On Monday, the Yale Divinity School announced a partnership with Andover Newton Theological School: a two-phase process that could possibly bring the the nation’s oldest graduate seminary to New Haven.

In a letter to the Div School community, Divinity School Dean Greg Sterling said the school had signed a letter of intent with Andover Newton to “explore the possibility of a phased affiliation” by which the latter would relocate to the divinity Quad. The first phase, which will begin in fall 2016 and last through spring 2017, involves inviting four visiting faculty and one temporary support staff member. from Andover Newton. If negotiations prove successful, the two would enter the second phase and Andover Newton would be permanently affiliated with the Div School. For the second phase, the school envisions that six people from Andover Newton — its current president, dean, a development staff, an administrative assistant, and two faculty members — will move their offices to New Haven. Andover Newton is a graduate school of theology offering degree programs such as Master of Arts and Doctor of Ministry.

“I think that this affiliation is mutually beneficial. It allows Andover Newton, the nation’s oldest graduate institution of theological education, to continue to serve its constituencies. Although it will exist in a different form, its mission will continue,” Sterling said in the Monday announcement to the Div School community. “In its more than two-hundred-year history, Andover Newton has previously partnered with other institutions based on the needs of the times; we hope that this partnership would be the most productive.”

The announcement came after speculation of a potential affiliation between the two institutions, following Andover Newton’s announcement in November that it would sell its current 23-acre campus outside Boston, Massachusetts due to financial pressure. Even with the partnership, the school will continue to operate in Massachusetts for the next two years — one year on its current campus and one year in another location — to allow its current students to complete their degrees, Sterling said.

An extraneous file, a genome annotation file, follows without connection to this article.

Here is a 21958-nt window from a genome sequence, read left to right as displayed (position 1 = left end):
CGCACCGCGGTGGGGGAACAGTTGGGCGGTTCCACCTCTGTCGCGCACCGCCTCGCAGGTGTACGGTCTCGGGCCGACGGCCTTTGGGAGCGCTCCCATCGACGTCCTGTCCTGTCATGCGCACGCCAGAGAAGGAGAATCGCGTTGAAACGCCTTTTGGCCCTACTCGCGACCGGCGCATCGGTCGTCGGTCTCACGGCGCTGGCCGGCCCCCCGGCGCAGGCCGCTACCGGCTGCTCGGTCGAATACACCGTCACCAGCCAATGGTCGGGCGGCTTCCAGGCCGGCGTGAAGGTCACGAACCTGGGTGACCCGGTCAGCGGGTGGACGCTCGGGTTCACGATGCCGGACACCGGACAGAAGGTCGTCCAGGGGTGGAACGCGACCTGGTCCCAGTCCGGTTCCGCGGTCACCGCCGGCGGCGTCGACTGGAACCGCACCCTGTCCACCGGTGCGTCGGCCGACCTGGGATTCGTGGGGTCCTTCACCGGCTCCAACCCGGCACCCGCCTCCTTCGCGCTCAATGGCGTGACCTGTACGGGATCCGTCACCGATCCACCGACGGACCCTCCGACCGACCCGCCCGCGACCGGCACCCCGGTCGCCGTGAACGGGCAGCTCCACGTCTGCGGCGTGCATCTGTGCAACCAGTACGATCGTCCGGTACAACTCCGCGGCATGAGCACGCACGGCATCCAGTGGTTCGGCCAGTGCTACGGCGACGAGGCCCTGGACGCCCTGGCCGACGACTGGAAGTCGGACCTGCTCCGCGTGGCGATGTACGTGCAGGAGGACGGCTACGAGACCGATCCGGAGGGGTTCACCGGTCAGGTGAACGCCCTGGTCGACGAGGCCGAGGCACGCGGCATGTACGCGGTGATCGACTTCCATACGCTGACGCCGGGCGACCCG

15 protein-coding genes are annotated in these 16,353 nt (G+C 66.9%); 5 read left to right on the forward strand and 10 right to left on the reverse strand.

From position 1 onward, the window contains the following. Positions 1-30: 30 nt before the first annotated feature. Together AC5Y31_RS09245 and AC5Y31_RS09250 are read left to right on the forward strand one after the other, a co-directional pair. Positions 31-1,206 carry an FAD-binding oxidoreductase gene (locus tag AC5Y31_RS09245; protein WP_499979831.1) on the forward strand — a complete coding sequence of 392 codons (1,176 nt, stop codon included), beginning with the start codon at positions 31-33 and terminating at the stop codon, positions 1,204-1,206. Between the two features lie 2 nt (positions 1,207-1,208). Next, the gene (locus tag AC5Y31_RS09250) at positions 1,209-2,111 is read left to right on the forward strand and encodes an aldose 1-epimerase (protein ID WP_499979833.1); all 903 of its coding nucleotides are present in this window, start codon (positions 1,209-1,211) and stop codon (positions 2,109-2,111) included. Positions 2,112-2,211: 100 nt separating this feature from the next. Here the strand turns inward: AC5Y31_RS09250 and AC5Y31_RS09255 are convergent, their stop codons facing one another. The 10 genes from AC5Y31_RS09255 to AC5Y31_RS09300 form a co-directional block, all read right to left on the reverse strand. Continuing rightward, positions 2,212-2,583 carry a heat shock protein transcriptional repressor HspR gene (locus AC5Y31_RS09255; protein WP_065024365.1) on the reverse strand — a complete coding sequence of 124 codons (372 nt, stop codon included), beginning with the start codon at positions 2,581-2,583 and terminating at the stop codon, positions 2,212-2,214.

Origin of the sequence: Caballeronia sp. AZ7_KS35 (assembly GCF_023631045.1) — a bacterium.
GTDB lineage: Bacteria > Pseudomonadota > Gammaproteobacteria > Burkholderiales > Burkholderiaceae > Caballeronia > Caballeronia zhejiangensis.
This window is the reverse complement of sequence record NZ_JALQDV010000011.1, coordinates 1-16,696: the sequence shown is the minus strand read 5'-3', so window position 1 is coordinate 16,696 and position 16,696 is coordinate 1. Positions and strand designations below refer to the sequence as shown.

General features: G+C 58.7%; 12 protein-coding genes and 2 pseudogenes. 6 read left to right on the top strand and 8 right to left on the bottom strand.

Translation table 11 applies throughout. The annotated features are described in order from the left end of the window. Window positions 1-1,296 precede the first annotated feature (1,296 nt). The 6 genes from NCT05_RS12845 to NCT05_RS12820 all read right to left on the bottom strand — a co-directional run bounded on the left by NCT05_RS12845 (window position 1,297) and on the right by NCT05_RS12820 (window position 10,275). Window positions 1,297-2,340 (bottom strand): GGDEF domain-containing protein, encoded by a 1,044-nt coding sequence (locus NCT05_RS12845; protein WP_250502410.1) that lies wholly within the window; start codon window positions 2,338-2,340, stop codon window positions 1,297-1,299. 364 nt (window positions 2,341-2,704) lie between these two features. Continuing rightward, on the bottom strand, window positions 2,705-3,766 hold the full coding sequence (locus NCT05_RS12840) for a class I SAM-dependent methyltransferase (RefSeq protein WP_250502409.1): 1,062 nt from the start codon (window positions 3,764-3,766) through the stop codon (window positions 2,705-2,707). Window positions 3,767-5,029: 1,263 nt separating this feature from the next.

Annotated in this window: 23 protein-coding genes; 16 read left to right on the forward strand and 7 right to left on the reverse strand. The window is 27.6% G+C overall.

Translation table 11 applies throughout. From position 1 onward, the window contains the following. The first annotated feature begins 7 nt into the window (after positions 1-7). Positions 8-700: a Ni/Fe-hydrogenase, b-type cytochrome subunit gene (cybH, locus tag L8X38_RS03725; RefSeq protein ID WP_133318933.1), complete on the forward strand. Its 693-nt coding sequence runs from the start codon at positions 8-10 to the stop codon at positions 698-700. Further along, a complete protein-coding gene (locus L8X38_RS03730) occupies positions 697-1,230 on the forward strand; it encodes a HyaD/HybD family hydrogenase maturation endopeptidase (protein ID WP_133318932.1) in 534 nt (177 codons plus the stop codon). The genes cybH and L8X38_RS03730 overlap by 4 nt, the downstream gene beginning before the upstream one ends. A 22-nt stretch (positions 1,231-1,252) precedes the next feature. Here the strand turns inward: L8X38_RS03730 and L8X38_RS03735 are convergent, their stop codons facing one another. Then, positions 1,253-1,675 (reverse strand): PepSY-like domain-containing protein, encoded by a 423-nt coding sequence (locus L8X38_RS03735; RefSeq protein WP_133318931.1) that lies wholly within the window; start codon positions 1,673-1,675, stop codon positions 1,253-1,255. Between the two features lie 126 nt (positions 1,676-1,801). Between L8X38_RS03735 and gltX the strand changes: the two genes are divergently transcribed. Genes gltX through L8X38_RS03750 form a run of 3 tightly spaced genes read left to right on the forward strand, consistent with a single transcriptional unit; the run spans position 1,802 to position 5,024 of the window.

In a Nov. 12 letter to the Andover Newton community, the school’s senior administrators said the school saw a steady decline in enrollment for more than a decade and that it was no longer “financially sustainable” to continue occupying the large campus, which was “built to meet the needs of another era.”

The Andover Newton administration said in the same letter that it would either narrow its focus and relocate to a smaller location, or become affiliated with a larger institution and retain independence. In particular, the letter highlighted that the school was already engaging in preliminary conversations with the Div School. The Div School’s Monday announcement was the school’s first official announcement on the topic.

Sterling said in his announcement that the partnership will benefit the Div School by accentuating ministerial training and serving as an ecumenical complement to Berkeley Divinity School, Yale Divinity School’s Episcopal and Anglican affiliate. He added that Andover Newton will also help the Div School achieve its goal of providing full-tuition scholarships for all demonstrated needs by 2022.

Andover Newton has 15 full-time faculty members.